Submitted to
U.P. State Biodiversity Board

Name of the PI
Name of the Division
Name of the Institute


4. Second page of PCR should give Project Profile as below:
Project Profile
1. Project (Title):
2. Principal investigator and other associates
Co PI:
5. Date of Commencement of the project:
6. Date of Completion of the Project:
7. Total Budget of the Project: (in Rs )
i) List of equipment procured under the project (with cost)

Name of equipment Specification Numbers Cost in Rs

ii) Total expenditure on the project: (in Rs.)
8. Other institutional support in terms of equipment and infrastructure

9. Third page of PCR should give an Overview of the project, written and signed by the
Director of the Institute on the letter pad. Overview is expected to summarize the background, objectives, methods and the results of the project. This is expected to compare the original proposal to what has been accomplished. It should state the original research objectives as presented in the project proposal; address the success with which each objective was made and indicate any problems encountered which may have affected completion of the original objectives. The research findings should clearly indicate the technology developed which has potential for extension and the enhanced knowledge for further development of the research.
The IPR issues and the project based extension activity, if any, need to be identified and
recommended for follow up action.

There should be a Contents page with following chapters:



Page No.

1 Introduction  
2 Objectives  
3 Review of literature  
4 Methodology  
5 Results  
6 Discussion  
7 Conclusion  
8 Abstract of significant findings  
9 Research Output  
10 Utility of the research findings  
11 Acknowledgements  
12 References  

B. Report Contents
1. Introduction
This chapter must cover a brief introduction of the subject and the rationale leading to the present research project. It should throw light on the present state of knowledge available in the area of research so as to suggest objectives to be covered as part of opening remarks.
2. Objectives
Under this chapter, besides listing the objectives as stated in project proposal, it is expected to address the extent upto which each approved objective was met. It needs to be accompanied by evidence and explanation to support and justify the extent for each objective of the project. Problems encountered enroute to the completion of the project are related to the work load from other commitments, poor project design, poor research team dynamics or lack of commitment by other partners, insufficient capacity building, lack of institutional facilities etc. may be indicated.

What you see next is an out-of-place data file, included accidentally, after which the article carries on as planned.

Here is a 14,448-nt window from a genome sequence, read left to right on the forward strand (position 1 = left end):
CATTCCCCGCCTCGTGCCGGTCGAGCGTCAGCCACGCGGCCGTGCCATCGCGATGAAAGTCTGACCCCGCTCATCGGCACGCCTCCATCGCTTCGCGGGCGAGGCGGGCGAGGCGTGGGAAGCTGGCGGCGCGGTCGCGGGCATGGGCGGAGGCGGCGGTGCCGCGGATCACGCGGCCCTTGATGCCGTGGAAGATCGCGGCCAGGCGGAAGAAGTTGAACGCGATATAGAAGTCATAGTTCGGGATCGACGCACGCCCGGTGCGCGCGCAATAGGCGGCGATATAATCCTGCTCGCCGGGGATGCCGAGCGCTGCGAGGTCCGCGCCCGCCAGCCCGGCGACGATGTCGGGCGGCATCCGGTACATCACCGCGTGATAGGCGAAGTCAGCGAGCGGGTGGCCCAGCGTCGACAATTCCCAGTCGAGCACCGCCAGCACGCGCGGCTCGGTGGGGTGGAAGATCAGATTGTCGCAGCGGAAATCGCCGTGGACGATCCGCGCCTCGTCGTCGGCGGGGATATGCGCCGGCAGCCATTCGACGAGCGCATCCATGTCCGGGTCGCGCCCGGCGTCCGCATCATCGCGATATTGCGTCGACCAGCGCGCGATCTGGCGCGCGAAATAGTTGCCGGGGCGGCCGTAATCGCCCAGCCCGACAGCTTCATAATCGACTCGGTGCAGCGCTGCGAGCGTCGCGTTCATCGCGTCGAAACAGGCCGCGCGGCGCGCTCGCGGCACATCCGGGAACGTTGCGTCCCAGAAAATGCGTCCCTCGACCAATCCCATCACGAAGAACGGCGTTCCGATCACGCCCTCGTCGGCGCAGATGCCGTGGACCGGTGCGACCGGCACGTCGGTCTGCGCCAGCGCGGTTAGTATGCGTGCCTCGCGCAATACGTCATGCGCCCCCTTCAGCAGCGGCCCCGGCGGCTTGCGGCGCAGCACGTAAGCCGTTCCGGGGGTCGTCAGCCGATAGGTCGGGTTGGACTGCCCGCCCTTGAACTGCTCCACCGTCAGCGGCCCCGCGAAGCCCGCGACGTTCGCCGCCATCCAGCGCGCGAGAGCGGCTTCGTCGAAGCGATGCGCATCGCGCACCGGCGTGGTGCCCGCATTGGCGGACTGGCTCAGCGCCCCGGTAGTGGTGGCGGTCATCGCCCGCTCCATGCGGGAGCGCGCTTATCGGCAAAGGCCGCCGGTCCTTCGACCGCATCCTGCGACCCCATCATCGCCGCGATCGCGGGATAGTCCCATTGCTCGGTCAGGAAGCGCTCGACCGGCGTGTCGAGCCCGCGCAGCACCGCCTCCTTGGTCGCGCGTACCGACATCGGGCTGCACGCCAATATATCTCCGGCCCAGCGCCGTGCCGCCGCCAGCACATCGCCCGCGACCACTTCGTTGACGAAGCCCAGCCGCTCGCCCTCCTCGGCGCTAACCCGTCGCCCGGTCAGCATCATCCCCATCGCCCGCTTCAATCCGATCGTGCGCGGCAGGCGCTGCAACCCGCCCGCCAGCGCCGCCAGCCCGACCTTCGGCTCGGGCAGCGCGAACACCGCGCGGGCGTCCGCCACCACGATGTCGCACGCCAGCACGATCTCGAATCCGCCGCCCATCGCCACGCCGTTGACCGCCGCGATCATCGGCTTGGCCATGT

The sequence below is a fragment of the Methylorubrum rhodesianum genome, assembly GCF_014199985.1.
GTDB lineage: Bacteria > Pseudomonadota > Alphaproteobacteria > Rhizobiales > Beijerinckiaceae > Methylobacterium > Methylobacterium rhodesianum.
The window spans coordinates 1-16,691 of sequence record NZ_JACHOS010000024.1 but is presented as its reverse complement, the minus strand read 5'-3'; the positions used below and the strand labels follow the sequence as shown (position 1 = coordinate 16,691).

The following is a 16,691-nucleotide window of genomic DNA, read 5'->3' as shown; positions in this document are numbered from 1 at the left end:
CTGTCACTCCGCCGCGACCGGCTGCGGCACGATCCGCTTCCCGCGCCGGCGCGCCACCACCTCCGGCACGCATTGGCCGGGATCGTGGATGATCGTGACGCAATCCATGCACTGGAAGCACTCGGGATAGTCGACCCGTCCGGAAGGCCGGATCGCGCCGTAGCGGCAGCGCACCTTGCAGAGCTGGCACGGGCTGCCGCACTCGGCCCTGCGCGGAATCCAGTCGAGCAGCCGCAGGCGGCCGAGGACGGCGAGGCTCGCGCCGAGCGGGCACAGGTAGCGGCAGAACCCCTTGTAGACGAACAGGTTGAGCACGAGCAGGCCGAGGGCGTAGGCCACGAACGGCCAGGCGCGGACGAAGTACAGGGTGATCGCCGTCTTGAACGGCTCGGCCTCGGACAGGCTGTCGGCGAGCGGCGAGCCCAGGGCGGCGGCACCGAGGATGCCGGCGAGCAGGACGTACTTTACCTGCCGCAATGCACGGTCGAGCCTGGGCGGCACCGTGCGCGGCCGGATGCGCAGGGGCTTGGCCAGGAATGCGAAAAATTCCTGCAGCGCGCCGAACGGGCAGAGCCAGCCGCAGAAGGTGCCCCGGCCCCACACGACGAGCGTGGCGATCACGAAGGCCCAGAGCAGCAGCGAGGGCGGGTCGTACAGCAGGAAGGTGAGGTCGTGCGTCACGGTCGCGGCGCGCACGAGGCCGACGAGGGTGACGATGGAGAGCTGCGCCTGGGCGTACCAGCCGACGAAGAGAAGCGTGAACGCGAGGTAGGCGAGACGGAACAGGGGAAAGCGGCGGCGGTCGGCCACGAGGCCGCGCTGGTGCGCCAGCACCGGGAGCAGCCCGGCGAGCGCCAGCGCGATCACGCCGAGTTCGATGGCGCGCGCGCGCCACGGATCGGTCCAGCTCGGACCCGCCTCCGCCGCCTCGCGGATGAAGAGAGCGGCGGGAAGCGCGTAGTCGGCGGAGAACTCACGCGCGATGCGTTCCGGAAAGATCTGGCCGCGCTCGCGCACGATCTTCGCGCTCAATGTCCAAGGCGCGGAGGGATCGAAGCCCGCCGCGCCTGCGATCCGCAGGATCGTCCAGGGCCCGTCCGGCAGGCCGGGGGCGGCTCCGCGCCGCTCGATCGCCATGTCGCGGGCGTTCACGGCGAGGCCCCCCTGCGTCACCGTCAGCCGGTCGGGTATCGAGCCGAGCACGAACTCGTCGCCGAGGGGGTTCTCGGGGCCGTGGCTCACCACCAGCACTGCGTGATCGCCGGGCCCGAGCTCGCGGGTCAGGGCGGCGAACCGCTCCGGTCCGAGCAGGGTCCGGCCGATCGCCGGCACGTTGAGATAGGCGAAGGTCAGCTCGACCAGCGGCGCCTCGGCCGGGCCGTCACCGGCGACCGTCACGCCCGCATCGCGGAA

3. Review of literature
Review of literature should be provided in detail indicating the work done till date and similarity and dissimilarity of the present project problem from other works done in the past. Special mention needs to be made of all research projects undertaken under UPSBB umbrella on the above related problem. Literature survey should also indicate clearly the knowledge gaps on the said subject area justifying the objectives of the project.

4. Methodology
i) Methodology must provide the method used i.e. study design, data collection procedures and process, analytical methods to investigate the objectives supported by scientific citation, if any. Sufficient scientific justification needs to be made regarding statistical design and statistical analysis adopted for the present study.
ii) Developing or testing a new or innovative methodology under the project, needs special and specific mention under this chapter.
iii) Any changes/ correction with respect to approved methodology to make it more appropriate to the present problem must be brought out explicitly. The reasons for changes in the methodology can generally be grouped into two categories: (1) adjustments to factors external to the project, (2) adjustments to internal project planning or management issues.
iv) Details of work done should be provided so that they indicate a good deal of reflection on what happened during the project. In depth details provide opportunity for learning from experience especially how positive aspects can be facilitated and negative ones prevented or minimized, and often reflect on both the outcomes and the process involved in the various aspects of the projects. Please indicate whether this project was interdisciplinary and participatory and whether the experience was satisfactory or not?
5. Results